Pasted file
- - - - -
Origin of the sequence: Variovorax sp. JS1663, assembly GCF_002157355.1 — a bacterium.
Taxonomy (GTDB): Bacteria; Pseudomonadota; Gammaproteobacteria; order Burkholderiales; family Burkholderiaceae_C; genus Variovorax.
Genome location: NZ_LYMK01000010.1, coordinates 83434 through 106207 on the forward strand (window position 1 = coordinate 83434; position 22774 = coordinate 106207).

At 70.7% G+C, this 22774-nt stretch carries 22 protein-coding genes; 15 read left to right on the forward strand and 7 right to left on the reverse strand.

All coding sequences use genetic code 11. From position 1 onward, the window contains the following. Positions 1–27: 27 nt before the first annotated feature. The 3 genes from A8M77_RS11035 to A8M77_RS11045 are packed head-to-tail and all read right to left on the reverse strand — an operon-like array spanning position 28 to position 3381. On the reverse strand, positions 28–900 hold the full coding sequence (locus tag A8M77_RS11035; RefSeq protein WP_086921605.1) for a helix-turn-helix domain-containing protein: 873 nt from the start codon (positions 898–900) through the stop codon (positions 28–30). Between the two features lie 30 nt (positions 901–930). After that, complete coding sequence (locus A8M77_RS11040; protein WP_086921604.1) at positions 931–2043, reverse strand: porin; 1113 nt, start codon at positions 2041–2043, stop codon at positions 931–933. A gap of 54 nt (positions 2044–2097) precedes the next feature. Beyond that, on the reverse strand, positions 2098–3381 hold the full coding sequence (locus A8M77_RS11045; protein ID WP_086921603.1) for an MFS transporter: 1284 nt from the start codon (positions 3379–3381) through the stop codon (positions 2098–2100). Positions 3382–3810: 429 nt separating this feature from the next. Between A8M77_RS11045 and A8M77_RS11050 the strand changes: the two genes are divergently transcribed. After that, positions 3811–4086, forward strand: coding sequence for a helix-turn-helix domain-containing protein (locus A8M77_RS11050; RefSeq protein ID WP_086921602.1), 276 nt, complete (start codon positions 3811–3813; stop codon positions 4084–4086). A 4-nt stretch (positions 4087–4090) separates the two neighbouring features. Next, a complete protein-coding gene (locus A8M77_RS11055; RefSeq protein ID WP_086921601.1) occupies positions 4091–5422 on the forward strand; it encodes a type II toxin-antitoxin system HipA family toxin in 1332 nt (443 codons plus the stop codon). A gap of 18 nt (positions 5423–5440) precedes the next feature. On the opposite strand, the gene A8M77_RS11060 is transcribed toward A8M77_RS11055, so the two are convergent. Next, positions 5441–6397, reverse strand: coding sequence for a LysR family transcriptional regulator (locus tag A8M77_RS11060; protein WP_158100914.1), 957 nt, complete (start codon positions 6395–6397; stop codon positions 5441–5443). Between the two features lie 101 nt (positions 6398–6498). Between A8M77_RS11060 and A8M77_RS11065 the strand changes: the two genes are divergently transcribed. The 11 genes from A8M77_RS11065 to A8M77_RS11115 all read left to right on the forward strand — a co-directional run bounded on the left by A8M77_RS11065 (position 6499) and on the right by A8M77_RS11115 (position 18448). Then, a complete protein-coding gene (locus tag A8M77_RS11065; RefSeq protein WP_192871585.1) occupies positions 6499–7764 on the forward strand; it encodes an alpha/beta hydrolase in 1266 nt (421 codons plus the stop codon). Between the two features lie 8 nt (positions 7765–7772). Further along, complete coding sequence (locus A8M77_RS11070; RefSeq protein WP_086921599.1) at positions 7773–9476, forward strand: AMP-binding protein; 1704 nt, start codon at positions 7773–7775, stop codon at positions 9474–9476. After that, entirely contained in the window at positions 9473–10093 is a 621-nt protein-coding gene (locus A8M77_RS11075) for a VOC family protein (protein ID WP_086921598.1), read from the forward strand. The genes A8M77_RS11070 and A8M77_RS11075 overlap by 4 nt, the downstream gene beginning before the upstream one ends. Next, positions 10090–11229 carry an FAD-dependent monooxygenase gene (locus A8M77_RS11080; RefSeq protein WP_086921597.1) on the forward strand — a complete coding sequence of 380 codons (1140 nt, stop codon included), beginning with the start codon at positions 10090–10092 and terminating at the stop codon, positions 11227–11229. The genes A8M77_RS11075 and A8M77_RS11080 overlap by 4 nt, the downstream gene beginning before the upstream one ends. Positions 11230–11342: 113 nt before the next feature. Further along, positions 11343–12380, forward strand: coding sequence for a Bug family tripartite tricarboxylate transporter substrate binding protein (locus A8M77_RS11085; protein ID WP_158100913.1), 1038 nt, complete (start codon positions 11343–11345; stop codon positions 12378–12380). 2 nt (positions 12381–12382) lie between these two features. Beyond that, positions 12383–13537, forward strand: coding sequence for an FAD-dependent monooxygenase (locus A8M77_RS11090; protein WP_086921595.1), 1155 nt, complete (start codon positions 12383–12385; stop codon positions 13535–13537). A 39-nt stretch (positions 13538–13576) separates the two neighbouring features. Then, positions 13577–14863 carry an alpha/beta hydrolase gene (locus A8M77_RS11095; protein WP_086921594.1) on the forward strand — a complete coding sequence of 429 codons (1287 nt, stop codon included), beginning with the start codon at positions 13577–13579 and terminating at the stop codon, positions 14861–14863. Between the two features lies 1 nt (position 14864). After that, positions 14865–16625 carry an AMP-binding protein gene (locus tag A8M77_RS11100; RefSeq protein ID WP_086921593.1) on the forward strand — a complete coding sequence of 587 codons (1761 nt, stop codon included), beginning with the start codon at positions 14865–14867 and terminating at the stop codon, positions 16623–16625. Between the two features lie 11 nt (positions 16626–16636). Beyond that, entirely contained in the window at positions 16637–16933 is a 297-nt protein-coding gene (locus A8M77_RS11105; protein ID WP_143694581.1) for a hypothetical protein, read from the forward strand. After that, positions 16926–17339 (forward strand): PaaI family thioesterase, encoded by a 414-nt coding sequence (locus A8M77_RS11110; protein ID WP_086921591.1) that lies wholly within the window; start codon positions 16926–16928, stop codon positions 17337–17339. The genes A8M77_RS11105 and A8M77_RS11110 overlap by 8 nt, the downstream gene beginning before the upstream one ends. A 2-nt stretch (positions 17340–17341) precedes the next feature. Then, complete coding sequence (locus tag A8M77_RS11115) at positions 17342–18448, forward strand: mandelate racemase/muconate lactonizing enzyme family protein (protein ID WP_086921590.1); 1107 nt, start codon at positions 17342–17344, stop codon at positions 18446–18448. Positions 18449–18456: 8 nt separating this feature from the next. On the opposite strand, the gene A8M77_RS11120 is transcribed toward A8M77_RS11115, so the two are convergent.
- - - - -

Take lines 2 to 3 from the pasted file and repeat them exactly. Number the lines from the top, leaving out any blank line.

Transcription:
Taxonomy (GTDB): Bacteria; Pseudomonadota; Gammaproteobacteria; order Burkholderiales; family Burkholderiaceae_C; genus Variovorax.
Genome location: NZ_LYMK01000010.1, coordinates 83434 through 106207 on the forward strand (window position 1 = coordinate 83434; position 22774 = coordinate 106207).